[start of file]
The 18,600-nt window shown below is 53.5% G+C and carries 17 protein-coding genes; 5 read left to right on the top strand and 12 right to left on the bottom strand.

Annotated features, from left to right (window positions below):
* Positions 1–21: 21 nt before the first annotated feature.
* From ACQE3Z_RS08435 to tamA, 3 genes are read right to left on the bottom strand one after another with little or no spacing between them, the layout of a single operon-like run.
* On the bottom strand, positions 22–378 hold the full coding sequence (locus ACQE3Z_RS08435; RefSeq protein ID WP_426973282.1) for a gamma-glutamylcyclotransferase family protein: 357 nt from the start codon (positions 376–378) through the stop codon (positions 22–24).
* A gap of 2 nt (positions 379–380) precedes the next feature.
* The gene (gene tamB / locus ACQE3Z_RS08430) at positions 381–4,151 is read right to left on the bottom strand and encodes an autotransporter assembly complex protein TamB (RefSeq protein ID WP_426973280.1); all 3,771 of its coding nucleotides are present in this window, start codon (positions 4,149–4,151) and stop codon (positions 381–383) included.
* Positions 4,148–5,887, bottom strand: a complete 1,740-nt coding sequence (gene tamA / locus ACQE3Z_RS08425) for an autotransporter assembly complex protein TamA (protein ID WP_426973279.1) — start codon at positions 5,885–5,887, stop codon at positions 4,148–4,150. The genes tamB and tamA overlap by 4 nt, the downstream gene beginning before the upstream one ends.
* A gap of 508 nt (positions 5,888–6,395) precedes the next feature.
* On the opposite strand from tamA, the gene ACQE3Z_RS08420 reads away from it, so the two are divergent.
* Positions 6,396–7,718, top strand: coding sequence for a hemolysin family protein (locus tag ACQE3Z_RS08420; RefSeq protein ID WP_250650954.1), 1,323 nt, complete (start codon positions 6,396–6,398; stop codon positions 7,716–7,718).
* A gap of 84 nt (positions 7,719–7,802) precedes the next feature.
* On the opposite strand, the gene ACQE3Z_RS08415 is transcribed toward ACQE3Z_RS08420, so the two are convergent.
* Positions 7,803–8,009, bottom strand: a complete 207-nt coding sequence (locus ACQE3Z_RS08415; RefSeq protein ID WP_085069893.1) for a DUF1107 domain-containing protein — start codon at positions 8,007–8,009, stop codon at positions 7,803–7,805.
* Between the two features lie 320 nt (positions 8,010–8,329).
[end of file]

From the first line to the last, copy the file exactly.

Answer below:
The 18,600-nt window shown below is 53.5% G+C and carries 17 protein-coding genes; 5 read left to right on the top strand and 12 right to left on the bottom strand.

Annotated features, from left to right (window positions below):
* Positions 1–21: 21 nt before the first annotated feature.
* From ACQE3Z_RS08435 to tamA, 3 genes are read right to left on the bottom strand one after another with little or no spacing between them, the layout of a single operon-like run.
* On the bottom strand, positions 22–378 hold the full coding sequence (locus ACQE3Z_RS08435; RefSeq protein ID WP_426973282.1) for a gamma-glutamylcyclotransferase family protein: 357 nt from the start codon (positions 376–378) through the stop codon (positions 22–24).
* A gap of 2 nt (positions 379–380) precedes the next feature.
* The gene (gene tamB / locus ACQE3Z_RS08430) at positions 381–4,151 is read right to left on the bottom strand and encodes an autotransporter assembly complex protein TamB (RefSeq protein ID WP_426973280.1); all 3,771 of its coding nucleotides are present in this window, start codon (positions 4,149–4,151) and stop codon (positions 381–383) included.
* Positions 4,148–5,887, bottom strand: a complete 1,740-nt coding sequence (gene tamA / locus ACQE3Z_RS08425) for an autotransporter assembly complex protein TamA (protein ID WP_426973279.1) — start codon at positions 5,885–5,887, stop codon at positions 4,148–4,150. The genes tamB and tamA overlap by 4 nt, the downstream gene beginning before the upstream one ends.
* A gap of 508 nt (positions 5,888–6,395) precedes the next feature.
* On the opposite strand from tamA, the gene ACQE3Z_RS08420 reads away from it, so the two are divergent.
* Positions 6,396–7,718, top strand: coding sequence for a hemolysin family protein (locus tag ACQE3Z_RS08420; RefSeq protein ID WP_250650954.1), 1,323 nt, complete (start codon positions 6,396–6,398; stop codon positions 7,716–7,718).
* A gap of 84 nt (positions 7,719–7,802) precedes the next feature.
* On the opposite strand, the gene ACQE3Z_RS08415 is transcribed toward ACQE3Z_RS08420, so the two are convergent.
* Positions 7,803–8,009, bottom strand: a complete 207-nt coding sequence (locus ACQE3Z_RS08415; RefSeq protein ID WP_085069893.1) for a DUF1107 domain-containing protein — start codon at positions 8,007–8,009, stop codon at positions 7,803–7,805.
* Between the two features lie 320 nt (positions 8,010–8,329).